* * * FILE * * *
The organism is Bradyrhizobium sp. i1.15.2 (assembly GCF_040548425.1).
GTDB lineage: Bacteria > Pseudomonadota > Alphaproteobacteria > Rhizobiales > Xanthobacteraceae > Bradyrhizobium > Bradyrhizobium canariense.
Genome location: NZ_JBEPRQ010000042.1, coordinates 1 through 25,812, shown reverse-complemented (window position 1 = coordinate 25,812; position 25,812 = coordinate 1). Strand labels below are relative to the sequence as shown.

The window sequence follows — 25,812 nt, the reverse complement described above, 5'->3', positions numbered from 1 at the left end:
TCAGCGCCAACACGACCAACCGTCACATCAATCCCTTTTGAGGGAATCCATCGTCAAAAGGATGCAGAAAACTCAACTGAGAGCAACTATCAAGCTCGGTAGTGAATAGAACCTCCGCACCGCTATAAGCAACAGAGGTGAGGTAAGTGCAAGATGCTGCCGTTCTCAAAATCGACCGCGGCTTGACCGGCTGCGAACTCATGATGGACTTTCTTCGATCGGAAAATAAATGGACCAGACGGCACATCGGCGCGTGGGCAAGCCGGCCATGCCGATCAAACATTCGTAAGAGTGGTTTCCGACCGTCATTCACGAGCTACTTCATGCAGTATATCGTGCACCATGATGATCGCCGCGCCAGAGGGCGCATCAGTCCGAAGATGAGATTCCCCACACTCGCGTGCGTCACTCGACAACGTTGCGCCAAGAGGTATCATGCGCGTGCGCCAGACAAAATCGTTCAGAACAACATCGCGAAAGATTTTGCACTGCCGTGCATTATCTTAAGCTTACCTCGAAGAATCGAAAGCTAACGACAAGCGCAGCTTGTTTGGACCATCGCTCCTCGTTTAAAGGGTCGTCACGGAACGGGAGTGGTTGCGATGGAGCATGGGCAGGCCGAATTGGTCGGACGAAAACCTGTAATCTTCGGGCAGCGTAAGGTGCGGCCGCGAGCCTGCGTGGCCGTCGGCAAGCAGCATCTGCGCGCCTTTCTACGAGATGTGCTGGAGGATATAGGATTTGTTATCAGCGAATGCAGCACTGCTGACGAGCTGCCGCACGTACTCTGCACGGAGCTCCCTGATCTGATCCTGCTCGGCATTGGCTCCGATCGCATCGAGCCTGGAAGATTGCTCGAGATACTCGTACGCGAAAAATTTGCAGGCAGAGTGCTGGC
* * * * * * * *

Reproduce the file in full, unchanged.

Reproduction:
The organism is Bradyrhizobium sp. i1.15.2 (assembly GCF_040548425.1).
GTDB lineage: Bacteria > Pseudomonadota > Alphaproteobacteria > Rhizobiales > Xanthobacteraceae > Bradyrhizobium > Bradyrhizobium canariense.
Genome location: NZ_JBEPRQ010000042.1, coordinates 1 through 25,812, shown reverse-complemented (window position 1 = coordinate 25,812; position 25,812 = coordinate 1). Strand labels below are relative to the sequence as shown.

The window sequence follows — 25,812 nt, the reverse complement described above, 5'->3', positions numbered from 1 at the left end:
TCAGCGCCAACACGACCAACCGTCACATCAATCCCTTTTGAGGGAATCCATCGTCAAAAGGATGCAGAAAACTCAACTGAGAGCAACTATCAAGCTCGGTAGTGAATAGAACCTCCGCACCGCTATAAGCAACAGAGGTGAGGTAAGTGCAAGATGCTGCCGTTCTCAAAATCGACCGCGGCTTGACCGGCTGCGAACTCATGATGGACTTTCTTCGATCGGAAAATAAATGGACCAGACGGCACATCGGCGCGTGGGCAAGCCGGCCATGCCGATCAAACATTCGTAAGAGTGGTTTCCGACCGTCATTCACGAGCTACTTCATGCAGTATATCGTGCACCATGATGATCGCCGCGCCAGAGGGCGCATCAGTCCGAAGATGAGATTCCCCACACTCGCGTGCGTCACTCGACAACGTTGCGCCAAGAGGTATCATGCGCGTGCGCCAGACAAAATCGTTCAGAACAACATCGCGAAAGATTTTGCACTGCCGTGCATTATCTTAAGCTTACCTCGAAGAATCGAAAGCTAACGACAAGCGCAGCTTGTTTGGACCATCGCTCCTCGTTTAAAGGGTCGTCACGGAACGGGAGTGGTTGCGATGGAGCATGGGCAGGCCGAATTGGTCGGACGAAAACCTGTAATCTTCGGGCAGCGTAAGGTGCGGCCGCGAGCCTGCGTGGCCGTCGGCAAGCAGCATCTGCGCGCCTTTCTACGAGATGTGCTGGAGGATATAGGATTTGTTATCAGCGAATGCAGCACTGCTGACGAGCTGCCGCACGTACTCTGCACGGAGCTCCCTGATCTGATCCTGCTCGGCATTGGCTCCGATCGCATCGAGCCTGGAAGATTGCTCGAGATACTCGTACGCGAAAAATTTGCAGGCAGAGTGCTGGC